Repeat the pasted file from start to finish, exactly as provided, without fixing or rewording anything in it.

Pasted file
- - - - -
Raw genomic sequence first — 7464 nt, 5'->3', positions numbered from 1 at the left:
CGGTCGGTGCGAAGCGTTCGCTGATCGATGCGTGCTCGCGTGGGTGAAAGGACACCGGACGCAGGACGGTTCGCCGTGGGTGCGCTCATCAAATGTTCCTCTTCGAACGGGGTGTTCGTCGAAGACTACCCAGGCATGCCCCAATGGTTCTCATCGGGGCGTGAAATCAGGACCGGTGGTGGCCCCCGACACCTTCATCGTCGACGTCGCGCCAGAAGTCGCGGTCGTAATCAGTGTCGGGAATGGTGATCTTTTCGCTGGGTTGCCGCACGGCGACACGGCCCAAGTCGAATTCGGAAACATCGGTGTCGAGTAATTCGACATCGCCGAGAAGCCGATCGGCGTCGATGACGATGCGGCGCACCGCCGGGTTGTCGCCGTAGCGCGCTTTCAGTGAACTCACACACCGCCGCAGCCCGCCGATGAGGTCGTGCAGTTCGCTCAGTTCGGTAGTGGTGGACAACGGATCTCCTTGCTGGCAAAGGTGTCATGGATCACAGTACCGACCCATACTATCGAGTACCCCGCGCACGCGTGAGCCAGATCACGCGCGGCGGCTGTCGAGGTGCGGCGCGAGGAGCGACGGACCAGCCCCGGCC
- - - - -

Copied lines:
Raw genomic sequence first — 7464 nt, 5'->3', positions numbered from 1 at the left:
CGGTCGGTGCGAAGCGTTCGCTGATCGATGCGTGCTCGCGTGGGTGAAAGGACACCGGACGCAGGACGGTTCGCCGTGGGTGCGCTCATCAAATGTTCCTCTTCGAACGGGGTGTTCGTCGAAGACTACCCAGGCATGCCCCAATGGTTCTCATCGGGGCGTGAAATCAGGACCGGTGGTGGCCCCCGACACCTTCATCGTCGACGTCGCGCCAGAAGTCGCGGTCGTAATCAGTGTCGGGAATGGTGATCTTTTCGCTGGGTTGCCGCACGGCGACACGGCCCAAGTCGAATTCGGAAACATCGGTGTCGAGTAATTCGACATCGCCGAGAAGCCGATCGGCGTCGATGACGATGCGGCGCACCGCCGGGTTGTCGCCGTAGCGCGCTTTCAGTGAACTCACACACCGCCGCAGCCCGCCGATGAGGTCGTGCAGTTCGCTCAGTTCGGTAGTGGTGGACAACGGATCTCCTTGCTGGCAAAGGTGTCATGGATCACAGTACCGACCCATACTATCGAGTACCCCGCGCACGCGTGAGCCAGATCACGCGCGGCGGCTGTCGAGGTGCGGCGCGAGGAGCGACGGACCAGCCCCGGCC